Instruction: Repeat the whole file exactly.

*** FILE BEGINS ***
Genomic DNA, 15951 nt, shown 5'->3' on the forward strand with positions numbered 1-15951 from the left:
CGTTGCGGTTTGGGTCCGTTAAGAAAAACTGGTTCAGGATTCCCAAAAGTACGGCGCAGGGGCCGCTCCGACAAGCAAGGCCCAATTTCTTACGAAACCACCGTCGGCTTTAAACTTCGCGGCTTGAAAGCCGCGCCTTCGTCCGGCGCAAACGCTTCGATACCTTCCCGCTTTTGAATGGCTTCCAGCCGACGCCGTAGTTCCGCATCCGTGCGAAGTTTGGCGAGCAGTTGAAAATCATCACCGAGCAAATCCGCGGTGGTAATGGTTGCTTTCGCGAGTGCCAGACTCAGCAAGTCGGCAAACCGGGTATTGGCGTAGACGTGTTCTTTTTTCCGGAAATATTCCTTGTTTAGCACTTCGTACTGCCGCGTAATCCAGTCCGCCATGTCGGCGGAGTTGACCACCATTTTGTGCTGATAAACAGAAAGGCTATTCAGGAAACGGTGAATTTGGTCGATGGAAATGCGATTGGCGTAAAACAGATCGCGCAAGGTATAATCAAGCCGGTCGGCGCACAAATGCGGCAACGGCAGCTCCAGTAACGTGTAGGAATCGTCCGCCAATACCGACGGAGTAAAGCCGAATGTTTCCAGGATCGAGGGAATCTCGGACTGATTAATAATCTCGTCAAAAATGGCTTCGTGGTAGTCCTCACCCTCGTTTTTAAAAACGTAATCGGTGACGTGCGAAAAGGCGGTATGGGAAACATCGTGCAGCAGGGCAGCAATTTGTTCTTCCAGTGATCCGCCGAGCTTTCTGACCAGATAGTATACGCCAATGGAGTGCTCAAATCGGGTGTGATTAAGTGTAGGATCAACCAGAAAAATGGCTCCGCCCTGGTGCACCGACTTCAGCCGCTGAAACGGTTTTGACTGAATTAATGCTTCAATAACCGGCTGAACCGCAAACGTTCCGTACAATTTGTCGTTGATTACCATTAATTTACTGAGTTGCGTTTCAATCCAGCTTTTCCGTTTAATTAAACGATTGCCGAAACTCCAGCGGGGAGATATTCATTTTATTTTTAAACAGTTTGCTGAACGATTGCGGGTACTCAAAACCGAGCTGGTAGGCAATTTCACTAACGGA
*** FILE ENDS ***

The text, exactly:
Genomic DNA, 15951 nt, shown 5'->3' on the forward strand with positions numbered 1-15951 from the left:
CGTTGCGGTTTGGGTCCGTTAAGAAAAACTGGTTCAGGATTCCCAAAAGTACGGCGCAGGGGCCGCTCCGACAAGCAAGGCCCAATTTCTTACGAAACCACCGTCGGCTTTAAACTTCGCGGCTTGAAAGCCGCGCCTTCGTCCGGCGCAAACGCTTCGATACCTTCCCGCTTTTGAATGGCTTCCAGCCGACGCCGTAGTTCCGCATCCGTGCGAAGTTTGGCGAGCAGTTGAAAATCATCACCGAGCAAATCCGCGGTGGTAATGGTTGCTTTCGCGAGTGCCAGACTCAGCAAGTCGGCAAACCGGGTATTGGCGTAGACGTGTTCTTTTTTCCGGAAATATTCCTTGTTTAGCACTTCGTACTGCCGCGTAATCCAGTCCGCCATGTCGGCGGAGTTGACCACCATTTTGTGCTGATAAACAGAAAGGCTATTCAGGAAACGGTGAATTTGGTCGATGGAAATGCGATTGGCGTAAAACAGATCGCGCAAGGTATAATCAAGCCGGTCGGCGCACAAATGCGGCAACGGCAGCTCCAGTAACGTGTAGGAATCGTCCGCCAATACCGACGGAGTAAAGCCGAATGTTTCCAGGATCGAGGGAATCTCGGACTGATTAATAATCTCGTCAAAAATGGCTTCGTGGTAGTCCTCACCCTCGTTTTTAAAAACGTAATCGGTGACGTGCGAAAAGGCGGTATGGGAAACATCGTGCAGCAGGGCAGCAATTTGTTCTTCCAGTGATCCGCCGAGCTTTCTGACCAGATAGTATACGCCAATGGAGTGCTCAAATCGGGTGTGATTAAGTGTAGGATCAACCAGAAAAATGGCTCCGCCCTGGTGCACCGACTTCAGCCGCTGAAACGGTTTTGACTGAATTAATGCTTCAATAACCGGCTGAACCGCAAACGTTCCGTACAATTTGTCGTTGATTACCATTAATTTACTGAGTTGCGTTTCAATCCAGCTTTTCCGTTTAATTAAACGATTGCCGAAACTCCAGCGGGGAGATATTCATTTTATTTTTAAACAGTTTGCTGAACGATTGCGGGTACTCAAAACCGAGCTGGTAGGCAATTTCACTAACGGA